Hearing about hangover cures from foreign lands never gets old, which is one of the reasons I decided to tackle this Hangover Curing Pork Belly from Home Made by Yvette van Boven. The other reason? Pork belly never gets old—for me at least. Van Boven describes how she serves this pork belly in her restaurant, sliced and presented on crusty bread with a side of potato salad and sinus-clearing horseradish-lemon sauce. Sounds like the kind of carby, fatty, spicy plate that can cure what ails you, right?
Of course, you don't need to feel rough around the edges to enjoy this awesome pork belly preparation. What you do need is at least a day or two to let the pork sit and soak up a salty, herbal crust of fennel seeds and bay leaves. The crust cures the pork slightly, taking out moisture and making sure that when it's time to bake you're left with a piece of beautifully striated pork that has a crust that's as crackly as can be.
Pairing such a fatty cut of meat with a sour cream-based sauce might seem like the definition of overkill, but there's something that's kind of perfect about the hot-sour-creamy combination of horseradish and lemon stirred into tangy sour cream. Spread onto chunks of salty porky belly, the sauce has enough spice and acidity to keep things bright and even fresh.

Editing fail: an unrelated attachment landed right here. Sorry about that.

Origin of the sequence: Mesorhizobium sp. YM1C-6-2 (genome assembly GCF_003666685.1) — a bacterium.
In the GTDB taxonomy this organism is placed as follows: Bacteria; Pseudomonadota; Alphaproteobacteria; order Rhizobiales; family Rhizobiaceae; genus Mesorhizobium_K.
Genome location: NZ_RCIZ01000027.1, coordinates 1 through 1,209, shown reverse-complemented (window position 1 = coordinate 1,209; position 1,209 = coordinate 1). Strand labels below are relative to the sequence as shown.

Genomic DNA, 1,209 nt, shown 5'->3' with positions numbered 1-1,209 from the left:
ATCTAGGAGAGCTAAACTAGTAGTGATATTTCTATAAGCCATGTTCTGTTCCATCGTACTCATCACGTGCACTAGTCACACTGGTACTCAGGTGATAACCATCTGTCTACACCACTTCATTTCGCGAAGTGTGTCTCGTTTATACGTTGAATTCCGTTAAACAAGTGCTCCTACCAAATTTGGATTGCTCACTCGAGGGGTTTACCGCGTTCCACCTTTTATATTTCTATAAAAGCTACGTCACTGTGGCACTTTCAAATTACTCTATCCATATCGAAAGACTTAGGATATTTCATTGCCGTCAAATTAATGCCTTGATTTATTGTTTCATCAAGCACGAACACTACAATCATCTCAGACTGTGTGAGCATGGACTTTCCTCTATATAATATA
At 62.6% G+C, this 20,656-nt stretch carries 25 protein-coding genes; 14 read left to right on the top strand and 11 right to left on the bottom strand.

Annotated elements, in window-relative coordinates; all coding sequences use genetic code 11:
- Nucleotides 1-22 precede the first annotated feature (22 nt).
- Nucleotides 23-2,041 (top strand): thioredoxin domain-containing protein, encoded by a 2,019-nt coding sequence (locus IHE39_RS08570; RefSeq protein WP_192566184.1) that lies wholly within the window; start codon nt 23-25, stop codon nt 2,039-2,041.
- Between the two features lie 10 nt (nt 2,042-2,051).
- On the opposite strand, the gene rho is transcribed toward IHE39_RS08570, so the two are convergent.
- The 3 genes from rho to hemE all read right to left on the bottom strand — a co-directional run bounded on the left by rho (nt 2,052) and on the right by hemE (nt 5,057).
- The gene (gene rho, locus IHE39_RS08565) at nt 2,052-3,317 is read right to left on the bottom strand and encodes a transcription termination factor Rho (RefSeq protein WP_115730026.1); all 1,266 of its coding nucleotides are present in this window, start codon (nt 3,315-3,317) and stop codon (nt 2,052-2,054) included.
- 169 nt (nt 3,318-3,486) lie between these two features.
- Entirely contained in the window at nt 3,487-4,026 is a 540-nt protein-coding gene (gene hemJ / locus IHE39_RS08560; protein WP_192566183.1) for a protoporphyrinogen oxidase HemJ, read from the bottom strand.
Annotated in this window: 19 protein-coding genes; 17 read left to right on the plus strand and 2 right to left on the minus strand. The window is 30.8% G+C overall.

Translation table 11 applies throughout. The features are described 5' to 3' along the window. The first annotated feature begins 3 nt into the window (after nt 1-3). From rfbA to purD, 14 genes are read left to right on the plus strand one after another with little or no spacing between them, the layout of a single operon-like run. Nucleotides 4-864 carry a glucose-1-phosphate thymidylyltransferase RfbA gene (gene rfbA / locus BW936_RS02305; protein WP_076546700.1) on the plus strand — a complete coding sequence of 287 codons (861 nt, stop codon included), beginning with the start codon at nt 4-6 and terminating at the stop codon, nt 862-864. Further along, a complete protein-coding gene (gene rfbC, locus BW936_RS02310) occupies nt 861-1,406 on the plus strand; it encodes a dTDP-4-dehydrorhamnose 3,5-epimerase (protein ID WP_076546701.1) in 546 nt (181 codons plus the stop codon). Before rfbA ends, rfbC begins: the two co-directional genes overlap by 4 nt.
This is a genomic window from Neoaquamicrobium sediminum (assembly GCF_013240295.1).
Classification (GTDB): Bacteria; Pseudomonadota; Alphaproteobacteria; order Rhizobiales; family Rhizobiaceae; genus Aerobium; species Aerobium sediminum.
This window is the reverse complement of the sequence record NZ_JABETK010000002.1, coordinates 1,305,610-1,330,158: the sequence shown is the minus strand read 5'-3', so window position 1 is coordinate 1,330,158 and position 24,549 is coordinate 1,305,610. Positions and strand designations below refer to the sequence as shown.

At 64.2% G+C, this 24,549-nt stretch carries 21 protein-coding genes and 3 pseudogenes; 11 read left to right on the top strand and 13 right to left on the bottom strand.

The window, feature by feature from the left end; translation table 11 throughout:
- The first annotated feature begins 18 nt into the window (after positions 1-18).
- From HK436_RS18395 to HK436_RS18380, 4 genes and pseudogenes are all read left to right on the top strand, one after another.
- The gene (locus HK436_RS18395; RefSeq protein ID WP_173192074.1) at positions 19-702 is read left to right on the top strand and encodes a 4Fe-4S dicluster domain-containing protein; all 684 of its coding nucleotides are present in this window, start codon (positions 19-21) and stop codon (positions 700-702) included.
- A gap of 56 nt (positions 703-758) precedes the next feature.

Reprinted with permission from Home Made by Yvette van Boven, copyright © 2011. Published by Stewart, Tabori & Chang.
Hangover Curing Pork Belly Recipe | Cook the Book
1/4 piece pork belly, without skin (ask your butcher), approx. 2 pounds
1 generous handful of coarse sea salt
1 handful of fennel seeds
At least 12 bay leaves, as fresh as possible
For the Horseradish Sauce:
1 piece fresh horseradish the length of your thumb (or 2 tablespoons from a jar)
1/2 cup sour cream
Juice and zest of 1/2 lemon
Salt and freshly ground pepper
Score the fat on the pork belly with a sharp knife to make an attractive plaid pattern. Rub the entire piece with salt and fennel. This is a rough job; do not skimp on the ingredients. Press bay leaves into the grooves and inside the meat. Wrap in a clean dish towel, place in a suitable dish in the refrigerator, and cover with a heavy object. Leave to stand for 24 hours, but 2 days is even better. By processing it in this way, the meat acquires flavor, but the salt also extracts moisture from the meat, which will make the pork crispier later.
Heat the oven to 340°F, place the pork belly in a baking pan, and bake for at least 1 hour in the oven, or until the top is crispy and golden brown and the meat is fully cooked.
In the meantime, make the horseradish sauce: Peel the horseradish with a vegetable peeler and grate it on a fine grater. Or better still, use a food processor, as fresh horseradish is very sharp and will make your eyes tear up! Stir in the sour cream and lemon juice. (Once blended with the other ingredients the fumes will disappear.) Season the sauce with salt and freshly ground pepper. Serve with the meat.
|Nutrition Facts (per serving)|
|Amount per serving|
|% Daily Value*|
|Total Fat 43g||55%|
|Saturated Fat 16g||81%|
|Total Carbohydrate 5g||2%|
|Dietary Fiber 1g||5%|
|Total Sugars 2g|
|Vitamin C 13mg||65%|
|*The % Daily Value (DV) tells you how much a nutrient in a food serving contributes to a daily diet. 2,000 calories a day is used for general nutrition advice.|